Dr. Nicholas Eberstadt, the Washington-based demography expert that appeared at the Herzliya Conference, praised the study: "The conclusions are logical and overwhelmingly convincing. This study caught the demographers sleeping on guard duty," he said.

 

And so, the demographic establishment ignores the quick drop in natural growth in the third world, the Muslim world (1.9 children per woman in Iran), and the Arab world (2.9 children per woman in Egypt).

 

The establishment is unaware of reports by the Palestinian health ministry about developments that have led to a drop in natural replacement rates amongst Palestinians: The introduction of family planning (52 percent of married women use birth control), a rising median age of marrying couples and divorce rates, better education, higher awareness of women's careers and the drastic move from villages to cities.

 

Minimizing Jewish growth

 

The demographic establishment leans – and has done so since 1948 – to minimize Jewish natural growth and to exaggerate that of the Arabs, to dismiss the potential of Jewish immigration to Israel and to ignore Arab emigration from Israel.

 

For example, Jewish productivity over the last five years (2.7 children per woman) is higher than the highest scenario considered by the Israeli Central Bureau of Statistics, whereas the Arab numbers (4 children) approaches the lowest scenario.

 

According to UNRWA, Arab productivity in the West Bank has plummeted, from 5.4 children per woman to 3.24.

 

In the 1980s Prof. Della Pergola erred in estimating the number of Jews in the Soviet Union (50 percent) and claimed there was no chance for massive aliya from there.

 

Today he uses the Palestinian bureau's numbers (minus Jerusalem Arabs) as a source for his estimates (American Jewish Congress yearbook, 2003). If he used the Israeli numbers (2.1 million in 1997), it would have been mathematically impossible to have reached 3.4 million in 2004, as he claims.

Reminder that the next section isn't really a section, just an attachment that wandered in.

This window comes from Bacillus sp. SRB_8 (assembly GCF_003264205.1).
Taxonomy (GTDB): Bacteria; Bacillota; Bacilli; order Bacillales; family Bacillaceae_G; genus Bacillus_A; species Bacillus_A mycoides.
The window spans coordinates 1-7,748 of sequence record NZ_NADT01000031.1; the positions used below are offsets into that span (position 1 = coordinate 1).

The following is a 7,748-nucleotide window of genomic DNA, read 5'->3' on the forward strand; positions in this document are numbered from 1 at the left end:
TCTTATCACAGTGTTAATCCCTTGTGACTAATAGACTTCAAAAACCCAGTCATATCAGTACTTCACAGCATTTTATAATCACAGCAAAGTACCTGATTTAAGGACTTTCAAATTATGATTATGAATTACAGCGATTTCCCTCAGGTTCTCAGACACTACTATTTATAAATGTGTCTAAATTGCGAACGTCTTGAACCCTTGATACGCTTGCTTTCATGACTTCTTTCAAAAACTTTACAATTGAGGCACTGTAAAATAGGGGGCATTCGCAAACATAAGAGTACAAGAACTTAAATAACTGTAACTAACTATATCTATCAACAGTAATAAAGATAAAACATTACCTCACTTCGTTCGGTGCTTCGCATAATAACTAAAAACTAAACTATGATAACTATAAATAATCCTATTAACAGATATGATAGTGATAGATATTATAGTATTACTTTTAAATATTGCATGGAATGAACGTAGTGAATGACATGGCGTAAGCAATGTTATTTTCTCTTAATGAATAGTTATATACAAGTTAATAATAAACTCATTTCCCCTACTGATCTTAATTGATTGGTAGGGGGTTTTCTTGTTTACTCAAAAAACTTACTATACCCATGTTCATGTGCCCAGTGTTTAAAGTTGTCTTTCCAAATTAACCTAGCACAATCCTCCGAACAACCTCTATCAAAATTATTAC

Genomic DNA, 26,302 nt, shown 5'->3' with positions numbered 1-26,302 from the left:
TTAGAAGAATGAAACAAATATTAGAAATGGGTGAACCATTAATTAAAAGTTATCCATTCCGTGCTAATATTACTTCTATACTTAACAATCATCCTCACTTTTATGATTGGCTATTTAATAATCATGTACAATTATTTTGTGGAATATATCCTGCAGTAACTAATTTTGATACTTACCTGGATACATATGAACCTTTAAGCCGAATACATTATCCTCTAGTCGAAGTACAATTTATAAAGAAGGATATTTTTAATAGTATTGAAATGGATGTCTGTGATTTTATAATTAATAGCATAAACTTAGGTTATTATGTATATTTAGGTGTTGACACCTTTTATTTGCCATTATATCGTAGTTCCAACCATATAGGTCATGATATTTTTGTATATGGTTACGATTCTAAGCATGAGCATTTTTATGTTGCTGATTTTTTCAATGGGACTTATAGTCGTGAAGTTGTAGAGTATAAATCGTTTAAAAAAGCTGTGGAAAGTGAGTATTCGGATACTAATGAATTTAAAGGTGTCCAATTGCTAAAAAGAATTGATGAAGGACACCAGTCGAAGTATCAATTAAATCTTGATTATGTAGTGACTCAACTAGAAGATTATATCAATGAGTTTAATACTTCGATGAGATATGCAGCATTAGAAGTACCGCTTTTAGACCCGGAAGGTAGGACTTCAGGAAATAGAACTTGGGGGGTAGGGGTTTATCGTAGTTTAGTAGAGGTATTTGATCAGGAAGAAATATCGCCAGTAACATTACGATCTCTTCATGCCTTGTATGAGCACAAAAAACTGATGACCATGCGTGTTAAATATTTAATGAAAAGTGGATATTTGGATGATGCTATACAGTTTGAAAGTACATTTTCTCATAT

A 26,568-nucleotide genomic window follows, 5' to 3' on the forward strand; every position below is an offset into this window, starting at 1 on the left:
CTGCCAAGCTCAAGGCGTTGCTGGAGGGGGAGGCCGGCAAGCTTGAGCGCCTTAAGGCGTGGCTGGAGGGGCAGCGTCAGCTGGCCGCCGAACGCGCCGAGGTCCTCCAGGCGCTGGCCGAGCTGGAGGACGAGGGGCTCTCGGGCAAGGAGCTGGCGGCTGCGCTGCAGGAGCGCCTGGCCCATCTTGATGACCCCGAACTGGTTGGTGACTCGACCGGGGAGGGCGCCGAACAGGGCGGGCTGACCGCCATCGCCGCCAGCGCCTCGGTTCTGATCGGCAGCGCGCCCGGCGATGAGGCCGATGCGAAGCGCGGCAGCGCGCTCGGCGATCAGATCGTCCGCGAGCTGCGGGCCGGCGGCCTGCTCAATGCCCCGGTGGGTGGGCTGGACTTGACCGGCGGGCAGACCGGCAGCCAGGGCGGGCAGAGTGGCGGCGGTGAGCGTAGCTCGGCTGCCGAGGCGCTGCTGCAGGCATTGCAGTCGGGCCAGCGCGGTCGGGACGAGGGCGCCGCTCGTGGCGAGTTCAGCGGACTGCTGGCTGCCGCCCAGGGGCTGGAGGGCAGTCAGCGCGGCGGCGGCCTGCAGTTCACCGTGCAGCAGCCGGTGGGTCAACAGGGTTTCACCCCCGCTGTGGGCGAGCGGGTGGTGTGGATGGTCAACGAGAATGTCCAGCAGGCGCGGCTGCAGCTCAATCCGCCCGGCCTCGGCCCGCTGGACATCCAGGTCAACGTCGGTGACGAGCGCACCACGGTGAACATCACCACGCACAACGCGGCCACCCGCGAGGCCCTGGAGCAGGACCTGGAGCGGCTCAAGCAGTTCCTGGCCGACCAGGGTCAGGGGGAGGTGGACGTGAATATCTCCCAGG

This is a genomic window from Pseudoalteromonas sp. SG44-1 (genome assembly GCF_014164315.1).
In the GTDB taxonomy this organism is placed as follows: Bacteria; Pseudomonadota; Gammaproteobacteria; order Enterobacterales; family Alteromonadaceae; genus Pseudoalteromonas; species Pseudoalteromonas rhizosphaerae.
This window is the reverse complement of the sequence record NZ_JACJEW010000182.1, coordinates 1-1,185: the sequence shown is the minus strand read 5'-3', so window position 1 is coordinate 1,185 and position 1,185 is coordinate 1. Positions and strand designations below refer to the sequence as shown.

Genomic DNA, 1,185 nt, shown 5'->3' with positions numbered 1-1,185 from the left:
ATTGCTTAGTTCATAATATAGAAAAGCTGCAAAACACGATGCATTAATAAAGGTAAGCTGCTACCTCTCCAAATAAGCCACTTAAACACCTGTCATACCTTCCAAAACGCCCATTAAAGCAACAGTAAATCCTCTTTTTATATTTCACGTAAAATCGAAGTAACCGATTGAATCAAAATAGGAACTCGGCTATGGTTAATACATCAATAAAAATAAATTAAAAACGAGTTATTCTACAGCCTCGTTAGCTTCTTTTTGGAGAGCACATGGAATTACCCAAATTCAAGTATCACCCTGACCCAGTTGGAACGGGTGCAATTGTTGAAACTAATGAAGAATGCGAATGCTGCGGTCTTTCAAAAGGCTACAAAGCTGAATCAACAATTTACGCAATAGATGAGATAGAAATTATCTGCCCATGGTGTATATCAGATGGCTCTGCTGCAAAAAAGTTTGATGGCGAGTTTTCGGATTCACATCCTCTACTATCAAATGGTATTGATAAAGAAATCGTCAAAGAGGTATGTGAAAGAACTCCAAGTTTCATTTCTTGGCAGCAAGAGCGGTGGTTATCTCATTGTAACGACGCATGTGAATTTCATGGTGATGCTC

Faulty numbers

 

Prof. Arnon Sofer claimed in April, 2004 that there were 2.8 million Palestinians in Judea and Samaria. By October 2004 that number had risen to 3.8 million, but in November the number was back to 2.8 million.

 

In May, 2005, at a debate at Haifa University, he moved from 3.4 million to 3 million, and in a Ynetnews article on January 24 the number was back up to 3.7 million.

 

And so it turns out that the demographic knife is not really hanging over our heads. In 1900 Jews constituted just eight percent of the population west of the Jordan, in 1948 it was 48 percent, and today we are 60 percent. Without Gaza, the Jewish majority is stable at 67 percent within the "green line", Judea and Samaria.

 

Only Palestinian immigration to the West Bank – and from there over the "green line" – will upset the demographic scales. Fateful policy decisions must be based on facts, not on statistics provided by the Palestinian Bureau of Statistics, and certainly not on superficial assumptions about demography that bear no relation to reality.

 

Yoram Ettinger is a regular contributor to Israel’s leading newspaper Yedioth Ahronoth